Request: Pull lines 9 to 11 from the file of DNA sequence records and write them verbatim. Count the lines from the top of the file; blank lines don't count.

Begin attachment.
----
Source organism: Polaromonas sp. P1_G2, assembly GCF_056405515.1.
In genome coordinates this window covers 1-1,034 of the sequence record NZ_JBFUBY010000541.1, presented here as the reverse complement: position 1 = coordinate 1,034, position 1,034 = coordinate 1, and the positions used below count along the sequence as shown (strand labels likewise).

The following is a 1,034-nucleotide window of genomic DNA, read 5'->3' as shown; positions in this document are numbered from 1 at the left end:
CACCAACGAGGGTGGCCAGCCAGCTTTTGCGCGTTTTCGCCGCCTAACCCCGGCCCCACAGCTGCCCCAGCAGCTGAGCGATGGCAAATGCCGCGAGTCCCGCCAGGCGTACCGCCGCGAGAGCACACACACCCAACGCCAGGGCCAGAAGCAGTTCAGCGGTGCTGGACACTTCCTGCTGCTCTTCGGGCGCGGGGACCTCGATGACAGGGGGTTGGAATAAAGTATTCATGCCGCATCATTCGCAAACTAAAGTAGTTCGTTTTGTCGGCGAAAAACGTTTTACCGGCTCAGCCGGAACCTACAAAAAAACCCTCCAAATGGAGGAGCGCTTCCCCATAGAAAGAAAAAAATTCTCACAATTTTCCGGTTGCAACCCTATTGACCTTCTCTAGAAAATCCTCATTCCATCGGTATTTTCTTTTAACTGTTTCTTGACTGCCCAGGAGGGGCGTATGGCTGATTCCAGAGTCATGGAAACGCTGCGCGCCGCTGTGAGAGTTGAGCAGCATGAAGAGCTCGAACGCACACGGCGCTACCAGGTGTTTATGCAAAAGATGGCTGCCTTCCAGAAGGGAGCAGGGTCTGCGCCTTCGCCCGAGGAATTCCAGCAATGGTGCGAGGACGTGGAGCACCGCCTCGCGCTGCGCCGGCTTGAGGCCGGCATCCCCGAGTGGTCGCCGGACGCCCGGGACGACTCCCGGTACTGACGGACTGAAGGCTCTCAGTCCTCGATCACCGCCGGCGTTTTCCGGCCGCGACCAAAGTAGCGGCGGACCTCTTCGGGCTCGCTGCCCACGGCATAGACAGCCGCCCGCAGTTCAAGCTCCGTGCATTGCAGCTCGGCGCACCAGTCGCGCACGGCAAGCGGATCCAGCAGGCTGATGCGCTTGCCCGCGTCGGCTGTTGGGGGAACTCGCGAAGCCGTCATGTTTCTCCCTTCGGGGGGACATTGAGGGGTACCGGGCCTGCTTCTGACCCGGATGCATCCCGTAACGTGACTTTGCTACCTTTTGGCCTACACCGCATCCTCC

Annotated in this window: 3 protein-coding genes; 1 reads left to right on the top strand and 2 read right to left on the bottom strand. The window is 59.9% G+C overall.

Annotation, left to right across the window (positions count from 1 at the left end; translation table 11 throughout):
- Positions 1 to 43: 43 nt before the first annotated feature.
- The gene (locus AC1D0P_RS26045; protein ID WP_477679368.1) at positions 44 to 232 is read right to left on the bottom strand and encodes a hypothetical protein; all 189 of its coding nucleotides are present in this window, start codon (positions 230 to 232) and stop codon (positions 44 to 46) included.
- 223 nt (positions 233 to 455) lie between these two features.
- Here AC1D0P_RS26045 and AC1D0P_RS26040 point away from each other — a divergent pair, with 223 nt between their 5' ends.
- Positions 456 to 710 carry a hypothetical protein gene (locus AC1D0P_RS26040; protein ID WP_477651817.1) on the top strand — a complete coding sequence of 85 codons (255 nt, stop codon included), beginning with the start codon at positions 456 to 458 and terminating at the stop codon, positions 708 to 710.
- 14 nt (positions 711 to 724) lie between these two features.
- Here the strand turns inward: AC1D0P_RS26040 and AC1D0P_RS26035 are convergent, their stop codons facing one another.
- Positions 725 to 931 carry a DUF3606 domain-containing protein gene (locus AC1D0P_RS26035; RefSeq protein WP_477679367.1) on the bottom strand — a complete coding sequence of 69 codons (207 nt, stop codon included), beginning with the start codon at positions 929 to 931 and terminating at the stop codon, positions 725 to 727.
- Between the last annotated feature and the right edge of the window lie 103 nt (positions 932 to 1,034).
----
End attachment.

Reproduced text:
- 223 nt (positions 233 to 455) lie between these two features.
- Here AC1D0P_RS26045 and AC1D0P_RS26040 point away from each other — a divergent pair, with 223 nt between their 5' ends.
- Positions 456 to 710 carry a hypothetical protein gene (locus AC1D0P_RS26040; protein ID WP_477651817.1) on the top strand — a complete coding sequence of 85 codons (255 nt, stop codon included), beginning with the start codon at positions 456 to 458 and terminating at the stop codon, positions 708 to 710.